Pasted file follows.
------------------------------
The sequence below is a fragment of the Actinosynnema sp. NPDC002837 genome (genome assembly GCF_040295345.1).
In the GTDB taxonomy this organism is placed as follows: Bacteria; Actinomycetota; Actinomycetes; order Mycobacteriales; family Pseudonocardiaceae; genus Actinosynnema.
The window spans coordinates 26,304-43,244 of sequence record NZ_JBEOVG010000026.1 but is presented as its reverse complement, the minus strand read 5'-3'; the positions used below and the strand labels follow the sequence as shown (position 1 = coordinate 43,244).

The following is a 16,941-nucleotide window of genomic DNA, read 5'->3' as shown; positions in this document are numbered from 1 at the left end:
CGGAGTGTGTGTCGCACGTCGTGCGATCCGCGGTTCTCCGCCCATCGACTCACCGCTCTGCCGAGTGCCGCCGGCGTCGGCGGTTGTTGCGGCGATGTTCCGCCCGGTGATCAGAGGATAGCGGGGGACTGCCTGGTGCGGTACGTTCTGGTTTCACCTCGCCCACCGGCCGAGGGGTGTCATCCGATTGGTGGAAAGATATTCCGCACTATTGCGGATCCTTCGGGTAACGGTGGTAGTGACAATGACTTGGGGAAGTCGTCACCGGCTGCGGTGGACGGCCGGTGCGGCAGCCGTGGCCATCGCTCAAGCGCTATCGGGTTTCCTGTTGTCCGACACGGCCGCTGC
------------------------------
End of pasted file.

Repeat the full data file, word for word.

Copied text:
The sequence below is a fragment of the Actinosynnema sp. NPDC002837 genome (genome assembly GCF_040295345.1).
In the GTDB taxonomy this organism is placed as follows: Bacteria; Actinomycetota; Actinomycetes; order Mycobacteriales; family Pseudonocardiaceae; genus Actinosynnema.
The window spans coordinates 26,304-43,244 of sequence record NZ_JBEOVG010000026.1 but is presented as its reverse complement, the minus strand read 5'-3'; the positions used below and the strand labels follow the sequence as shown (position 1 = coordinate 43,244).

The following is a 16,941-nucleotide window of genomic DNA, read 5'->3' as shown; positions in this document are numbered from 1 at the left end:
CGGAGTGTGTGTCGCACGTCGTGCGATCCGCGGTTCTCCGCCCATCGACTCACCGCTCTGCCGAGTGCCGCCGGCGTCGGCGGTTGTTGCGGCGATGTTCCGCCCGGTGATCAGAGGATAGCGGGGGACTGCCTGGTGCGGTACGTTCTGGTTTCACCTCGCCCACCGGCCGAGGGGTGTCATCCGATTGGTGGAAAGATATTCCGCACTATTGCGGATCCTTCGGGTAACGGTGGTAGTGACAATGACTTGGGGAAGTCGTCACCGGCTGCGGTGGACGGCCGGTGCGGCAGCCGTGGCCATCGCTCAAGCGCTATCGGGTTTCCTGTTGTCCGACACGGCCGCTGC